Judgment in the cases of four UK Christians will be handed down at the European Court of Human Rights in Strasbourg on 15 January.
Christian Concern said that all four cases relate to the extent of
effective protection under the European Convention on Human Rights for
the manifestation of Christian faith in the public sphere.
Two of the cases nurse Shirley Chaplin and suspended British Airways
check-in clerk Nadia Eweida relate to the visible wearing of a cross.
The other cases of Christian counsellor Gary McFarlane and former
marriage registrar Lillian Ladele relate to protection of Christian
conscience in the professional arena.
Christian Concern is particularly interested in how the provision for
'freedom of thought, conscience and religion' under Article 9 will
translate into practical protections in diverse European societies.
The decision of the European Court will determine the direction of
freedom of religion from Lisbon to Vladivostok, and the rights of
Christian employees in the workplace to 'reasonable accommodation' of
The Christian Legal Centre is directly supporting Gary McFarlane and Shirley Chaplin.
At a hearing last September, the UK government contested all the
cases in spite of public statements in support of freedom to wear the
cross by the British Prime Minister and other government ministers.
In July last year, David Cameron told the House of Commons: "I fully
support the right of individuals to wear religious symbols at work... it
is a vital religious freedom."
According to Christian Concern Shirley Chaplin had worn her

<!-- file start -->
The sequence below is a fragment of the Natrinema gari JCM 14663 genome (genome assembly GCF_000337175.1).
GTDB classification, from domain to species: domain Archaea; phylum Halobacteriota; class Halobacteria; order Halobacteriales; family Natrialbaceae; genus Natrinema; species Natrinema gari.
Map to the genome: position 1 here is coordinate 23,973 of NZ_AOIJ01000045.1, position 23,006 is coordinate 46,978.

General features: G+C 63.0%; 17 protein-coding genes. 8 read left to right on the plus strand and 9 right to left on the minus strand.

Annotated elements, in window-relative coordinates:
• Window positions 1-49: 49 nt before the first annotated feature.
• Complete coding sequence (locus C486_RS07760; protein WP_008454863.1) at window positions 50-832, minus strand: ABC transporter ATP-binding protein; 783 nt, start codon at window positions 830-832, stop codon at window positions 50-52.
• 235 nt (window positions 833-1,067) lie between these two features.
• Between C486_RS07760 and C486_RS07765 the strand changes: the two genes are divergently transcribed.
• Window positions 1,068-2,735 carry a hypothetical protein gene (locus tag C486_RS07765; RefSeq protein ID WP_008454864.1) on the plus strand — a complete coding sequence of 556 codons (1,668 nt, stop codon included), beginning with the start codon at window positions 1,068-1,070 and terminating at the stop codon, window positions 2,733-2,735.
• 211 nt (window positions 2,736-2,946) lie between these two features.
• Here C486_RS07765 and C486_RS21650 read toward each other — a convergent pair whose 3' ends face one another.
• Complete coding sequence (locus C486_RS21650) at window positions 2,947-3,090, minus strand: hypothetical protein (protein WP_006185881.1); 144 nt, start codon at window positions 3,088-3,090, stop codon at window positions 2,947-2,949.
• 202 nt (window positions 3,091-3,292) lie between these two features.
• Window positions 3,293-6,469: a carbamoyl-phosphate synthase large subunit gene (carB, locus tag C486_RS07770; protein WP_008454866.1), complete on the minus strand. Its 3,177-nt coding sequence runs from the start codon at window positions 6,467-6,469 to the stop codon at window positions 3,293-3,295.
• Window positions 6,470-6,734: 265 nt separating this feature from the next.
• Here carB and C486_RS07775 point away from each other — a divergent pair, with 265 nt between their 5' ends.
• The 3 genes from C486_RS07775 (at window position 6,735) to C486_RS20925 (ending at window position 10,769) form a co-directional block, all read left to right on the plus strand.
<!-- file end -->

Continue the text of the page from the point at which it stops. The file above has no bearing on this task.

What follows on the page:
confirmation cross on a small chain around her neck, without incident,
throughout her nearly thirty years in front-line nursing. Then, as part
of a new uniform policy, she was told to remove it although allowances
were made for the religious dress of others.
Gary McFarlane, an experienced relationships counsellor, indicated
during a training course that, if the situation ever arose, he might
have a conscientious objection to providing sex therapy to a same-sex
couple on account of his Christian faith. He was dismissed for gross
misconduct for discrimination on the grounds of sexual orientation,
despite the fact that the issue involved a hypothetical scenario and the
fact that there was no risk of anyone being denied a service, since
there were many other counsellors who were willing and able to provide
Eweida was also prevented from wearing a cross, whilst Ladele was
disciplined by Islington Council for not being prepared to conduct civil
partnership ceremonies in spite of the fact that other registrars were
prepared to meet any demand for the service and Ms Ladele's conscience
could have been easily accommodated by her employer.
Andrea Minichiello Williams, Director of the Christian Legal Centre,
said: "These are landmark cases and we have waited a long time to get to
this point. At stake is not only the future shape of Christian
involvement in community life but the protection of important personal
freedoms in a diverse society."